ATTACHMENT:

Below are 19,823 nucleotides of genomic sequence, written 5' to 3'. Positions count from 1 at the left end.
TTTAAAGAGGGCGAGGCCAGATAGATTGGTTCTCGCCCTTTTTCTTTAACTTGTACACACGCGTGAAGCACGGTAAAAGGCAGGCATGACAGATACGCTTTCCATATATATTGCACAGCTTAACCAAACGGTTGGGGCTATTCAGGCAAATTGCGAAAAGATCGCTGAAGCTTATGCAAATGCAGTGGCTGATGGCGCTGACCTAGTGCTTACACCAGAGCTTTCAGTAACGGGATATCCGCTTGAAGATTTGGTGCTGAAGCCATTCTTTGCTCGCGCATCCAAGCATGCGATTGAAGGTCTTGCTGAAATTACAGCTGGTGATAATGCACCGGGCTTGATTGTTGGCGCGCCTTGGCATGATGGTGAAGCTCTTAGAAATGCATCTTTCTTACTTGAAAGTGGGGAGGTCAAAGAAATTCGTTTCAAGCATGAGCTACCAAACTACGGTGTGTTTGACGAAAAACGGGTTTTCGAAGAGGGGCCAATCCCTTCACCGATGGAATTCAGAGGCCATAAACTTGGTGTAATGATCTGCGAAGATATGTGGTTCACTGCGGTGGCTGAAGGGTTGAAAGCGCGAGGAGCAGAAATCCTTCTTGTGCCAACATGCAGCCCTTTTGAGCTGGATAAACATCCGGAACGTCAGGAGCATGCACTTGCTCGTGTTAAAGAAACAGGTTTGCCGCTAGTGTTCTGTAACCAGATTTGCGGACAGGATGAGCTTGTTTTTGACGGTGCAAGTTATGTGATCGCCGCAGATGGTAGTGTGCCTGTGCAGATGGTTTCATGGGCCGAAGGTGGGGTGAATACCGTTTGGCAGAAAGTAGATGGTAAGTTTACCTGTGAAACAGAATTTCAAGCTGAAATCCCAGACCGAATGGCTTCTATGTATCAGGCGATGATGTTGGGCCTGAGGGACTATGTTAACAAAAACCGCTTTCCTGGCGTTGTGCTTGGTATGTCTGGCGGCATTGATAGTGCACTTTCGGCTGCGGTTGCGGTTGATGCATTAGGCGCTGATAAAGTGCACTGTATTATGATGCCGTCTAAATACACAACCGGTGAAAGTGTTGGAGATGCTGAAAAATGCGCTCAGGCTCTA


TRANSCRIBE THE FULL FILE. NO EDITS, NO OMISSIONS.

Below are 19,823 nucleotides of genomic sequence, written 5' to 3'. Positions count from 1 at the left end.
TTTAAAGAGGGCGAGGCCAGATAGATTGGTTCTCGCCCTTTTTCTTTAACTTGTACACACGCGTGAAGCACGGTAAAAGGCAGGCATGACAGATACGCTTTCCATATATATTGCACAGCTTAACCAAACGGTTGGGGCTATTCAGGCAAATTGCGAAAAGATCGCTGAAGCTTATGCAAATGCAGTGGCTGATGGCGCTGACCTAGTGCTTACACCAGAGCTTTCAGTAACGGGATATCCGCTTGAAGATTTGGTGCTGAAGCCATTCTTTGCTCGCGCATCCAAGCATGCGATTGAAGGTCTTGCTGAAATTACAGCTGGTGATAATGCACCGGGCTTGATTGTTGGCGCGCCTTGGCATGATGGTGAAGCTCTTAGAAATGCATCTTTCTTACTTGAAAGTGGGGAGGTCAAAGAAATTCGTTTCAAGCATGAGCTACCAAACTACGGTGTGTTTGACGAAAAACGGGTTTTCGAAGAGGGGCCAATCCCTTCACCGATGGAATTCAGAGGCCATAAACTTGGTGTAATGATCTGCGAAGATATGTGGTTCACTGCGGTGGCTGAAGGGTTGAAAGCGCGAGGAGCAGAAATCCTTCTTGTGCCAACATGCAGCCCTTTTGAGCTGGATAAACATCCGGAACGTCAGGAGCATGCACTTGCTCGTGTTAAAGAAACAGGTTTGCCGCTAGTGTTCTGTAACCAGATTTGCGGACAGGATGAGCTTGTTTTTGACGGTGCAAGTTATGTGATCGCCGCAGATGGTAGTGTGCCTGTGCAGATGGTTTCATGGGCCGAAGGTGGGGTGAATACCGTTTGGCAGAAAGTAGATGGTAAGTTTACCTGTGAAACAGAATTTCAAGCTGAAATCCCAGACCGAATGGCTTCTATGTATCAGGCGATGATGTTGGGCCTGAGGGACTATGTTAACAAAAACCGCTTTCCTGGCGTTGTGCTTGGTATGTCTGGCGGCATTGATAGTGCACTTTCGGCTGCGGTTGCGGTTGATGCATTAGGCGCTGATAAAGTGCACTGTATTATGATGCCGTCTAAATACACAACCGGTGAAAGTGTTGGAGATGCTGAAAAATGCGCTCAGGCTCTA